Kozol left this school after being fired for departing from the prescribed curriculum by teaching poems by Robert Frost and Langston Hughes to his fourth graders. He then taught in a wealthy school in one of Boston’s suburbs, where his class had only 21 students. The conditions he saw there were far superior to those in his inner-city Boston school. “The shock of going from one of the poorest schools to one of the wealthiest cannot be overstated,” he later wrote (Kozol, 1991, p. 2).Kozol, J. (1991). Savage inequalities: Children in America’s schools. New York, NY: Crown.
During the late 1980s, Kozol (1991)Kozol, J. (1991). Savage inequalities: Children in America’s schools. New York, NY: Crown. traveled around the country and systematically compared public schools in several cities’ inner-city neighborhoods to those in the cities’ suburbs. Everywhere he went, he found great discrepancies in school spending and in the quality of instruction. In schools in Camden, New Jersey, for example, spending per pupil was less than half the amount spent in the nearby, much wealthier town of Princeton. Chicago and New York City schools spent only about half the amount that some of the schools in nearby suburbs spent.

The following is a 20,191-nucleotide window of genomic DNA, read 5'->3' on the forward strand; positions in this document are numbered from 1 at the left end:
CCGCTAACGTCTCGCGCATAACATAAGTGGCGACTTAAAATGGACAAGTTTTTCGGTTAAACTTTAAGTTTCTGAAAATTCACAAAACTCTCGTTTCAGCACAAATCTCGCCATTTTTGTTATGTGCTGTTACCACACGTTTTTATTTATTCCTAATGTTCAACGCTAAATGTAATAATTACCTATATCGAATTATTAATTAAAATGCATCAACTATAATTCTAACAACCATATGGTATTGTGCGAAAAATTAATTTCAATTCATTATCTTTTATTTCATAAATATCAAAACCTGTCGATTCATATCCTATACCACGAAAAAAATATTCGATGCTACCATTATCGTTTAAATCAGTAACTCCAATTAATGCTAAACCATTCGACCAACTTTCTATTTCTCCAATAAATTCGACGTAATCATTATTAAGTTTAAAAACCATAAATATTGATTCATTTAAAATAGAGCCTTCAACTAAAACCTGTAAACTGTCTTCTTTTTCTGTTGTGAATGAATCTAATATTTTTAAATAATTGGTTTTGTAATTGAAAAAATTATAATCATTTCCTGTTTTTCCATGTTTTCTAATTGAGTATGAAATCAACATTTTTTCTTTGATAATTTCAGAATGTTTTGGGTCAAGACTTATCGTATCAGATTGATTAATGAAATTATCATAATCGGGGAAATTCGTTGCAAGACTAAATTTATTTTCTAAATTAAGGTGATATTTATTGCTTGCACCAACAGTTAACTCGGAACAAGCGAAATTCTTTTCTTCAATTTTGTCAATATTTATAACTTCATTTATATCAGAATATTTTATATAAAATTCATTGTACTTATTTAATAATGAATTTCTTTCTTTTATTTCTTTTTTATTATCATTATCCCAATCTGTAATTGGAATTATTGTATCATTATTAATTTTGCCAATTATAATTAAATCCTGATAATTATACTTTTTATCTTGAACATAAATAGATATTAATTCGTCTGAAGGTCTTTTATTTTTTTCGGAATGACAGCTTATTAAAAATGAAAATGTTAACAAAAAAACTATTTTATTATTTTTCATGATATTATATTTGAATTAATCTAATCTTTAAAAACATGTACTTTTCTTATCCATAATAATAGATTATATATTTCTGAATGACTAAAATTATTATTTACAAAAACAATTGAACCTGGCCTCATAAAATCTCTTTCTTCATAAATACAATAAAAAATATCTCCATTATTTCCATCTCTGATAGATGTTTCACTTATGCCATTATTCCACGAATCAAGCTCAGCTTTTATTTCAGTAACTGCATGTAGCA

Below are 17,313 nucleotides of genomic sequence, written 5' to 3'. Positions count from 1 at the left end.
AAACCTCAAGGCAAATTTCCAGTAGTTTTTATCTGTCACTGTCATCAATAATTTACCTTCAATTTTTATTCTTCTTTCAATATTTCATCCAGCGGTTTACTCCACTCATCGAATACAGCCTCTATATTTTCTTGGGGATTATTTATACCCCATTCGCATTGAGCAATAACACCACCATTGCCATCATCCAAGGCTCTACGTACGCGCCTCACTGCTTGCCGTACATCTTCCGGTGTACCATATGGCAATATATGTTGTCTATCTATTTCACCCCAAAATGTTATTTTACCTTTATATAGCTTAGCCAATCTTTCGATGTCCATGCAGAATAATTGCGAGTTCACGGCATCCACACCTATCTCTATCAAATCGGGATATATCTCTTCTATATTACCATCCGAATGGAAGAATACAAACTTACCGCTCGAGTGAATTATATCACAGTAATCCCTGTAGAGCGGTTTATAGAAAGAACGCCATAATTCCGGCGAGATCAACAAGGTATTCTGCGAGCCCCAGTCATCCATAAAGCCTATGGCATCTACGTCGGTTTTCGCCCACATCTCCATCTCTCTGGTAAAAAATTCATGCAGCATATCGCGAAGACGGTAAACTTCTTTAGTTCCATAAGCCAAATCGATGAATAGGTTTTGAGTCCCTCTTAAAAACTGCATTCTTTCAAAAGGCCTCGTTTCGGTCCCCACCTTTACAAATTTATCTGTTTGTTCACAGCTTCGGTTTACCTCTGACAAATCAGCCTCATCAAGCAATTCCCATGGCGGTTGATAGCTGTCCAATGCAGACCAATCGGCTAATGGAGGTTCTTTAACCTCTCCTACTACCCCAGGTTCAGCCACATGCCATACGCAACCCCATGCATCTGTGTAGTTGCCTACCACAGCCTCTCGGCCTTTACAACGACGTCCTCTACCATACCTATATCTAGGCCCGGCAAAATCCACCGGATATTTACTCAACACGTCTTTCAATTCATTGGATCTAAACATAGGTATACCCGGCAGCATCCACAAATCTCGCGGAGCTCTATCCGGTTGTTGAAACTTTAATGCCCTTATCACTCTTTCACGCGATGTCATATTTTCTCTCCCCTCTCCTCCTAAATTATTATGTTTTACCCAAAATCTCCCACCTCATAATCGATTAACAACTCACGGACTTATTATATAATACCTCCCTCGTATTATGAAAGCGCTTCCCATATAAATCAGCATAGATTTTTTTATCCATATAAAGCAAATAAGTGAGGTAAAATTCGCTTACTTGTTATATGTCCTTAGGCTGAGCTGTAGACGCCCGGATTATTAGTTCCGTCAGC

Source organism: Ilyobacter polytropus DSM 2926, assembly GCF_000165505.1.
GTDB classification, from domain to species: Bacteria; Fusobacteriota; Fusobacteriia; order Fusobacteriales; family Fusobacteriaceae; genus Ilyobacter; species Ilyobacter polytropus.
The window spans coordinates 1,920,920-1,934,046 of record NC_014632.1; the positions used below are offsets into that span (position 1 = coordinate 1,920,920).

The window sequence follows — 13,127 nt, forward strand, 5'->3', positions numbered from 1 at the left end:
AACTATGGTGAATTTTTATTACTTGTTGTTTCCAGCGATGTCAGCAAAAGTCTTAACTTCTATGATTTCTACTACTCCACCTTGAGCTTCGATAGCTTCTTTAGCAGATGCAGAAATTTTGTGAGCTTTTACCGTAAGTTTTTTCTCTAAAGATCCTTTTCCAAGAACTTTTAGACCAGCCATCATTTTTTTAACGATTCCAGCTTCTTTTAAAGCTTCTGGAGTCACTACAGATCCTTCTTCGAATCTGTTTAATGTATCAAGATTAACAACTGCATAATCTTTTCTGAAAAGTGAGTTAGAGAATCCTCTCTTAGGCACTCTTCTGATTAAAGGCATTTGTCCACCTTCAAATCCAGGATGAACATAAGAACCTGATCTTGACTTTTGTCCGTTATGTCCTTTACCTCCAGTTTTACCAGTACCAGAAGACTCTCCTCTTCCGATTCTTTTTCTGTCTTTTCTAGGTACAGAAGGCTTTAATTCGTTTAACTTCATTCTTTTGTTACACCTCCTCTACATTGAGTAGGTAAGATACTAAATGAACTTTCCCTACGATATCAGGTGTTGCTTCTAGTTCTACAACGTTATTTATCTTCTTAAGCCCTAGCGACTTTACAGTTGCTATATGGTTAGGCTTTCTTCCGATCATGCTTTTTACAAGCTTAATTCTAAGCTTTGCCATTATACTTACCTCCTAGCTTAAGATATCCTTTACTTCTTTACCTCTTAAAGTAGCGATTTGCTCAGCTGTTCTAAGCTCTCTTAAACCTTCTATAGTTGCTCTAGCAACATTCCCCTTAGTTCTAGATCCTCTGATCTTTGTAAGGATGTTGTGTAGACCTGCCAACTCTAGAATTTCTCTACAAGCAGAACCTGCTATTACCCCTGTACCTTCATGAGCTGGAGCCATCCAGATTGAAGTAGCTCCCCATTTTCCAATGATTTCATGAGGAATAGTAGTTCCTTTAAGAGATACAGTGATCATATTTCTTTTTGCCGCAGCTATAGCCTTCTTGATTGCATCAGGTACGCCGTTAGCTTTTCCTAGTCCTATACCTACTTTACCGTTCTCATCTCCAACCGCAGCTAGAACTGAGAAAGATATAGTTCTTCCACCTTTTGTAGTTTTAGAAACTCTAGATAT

Successful Schooling in Denmark
Denmark’s model for schooling from the earliest years up through high school offers several important lessons for U.S. education. The Danish model reflects that nation’s strong belief that significant income inequality causes many problems and that it is the role of government to help the poorest members of society. This philosophy is seen in both the Danish approach to early childhood education and its approach to secondary schooling (Morrill, 2007).Morrill, R. (2007). Denmark: Lessons for American principals and teachers? In D. S. Eitzen (Ed.), Solutions to social problems: Lessons from other societies (pp. 125–130). Boston, MA: Allyn & Bacon.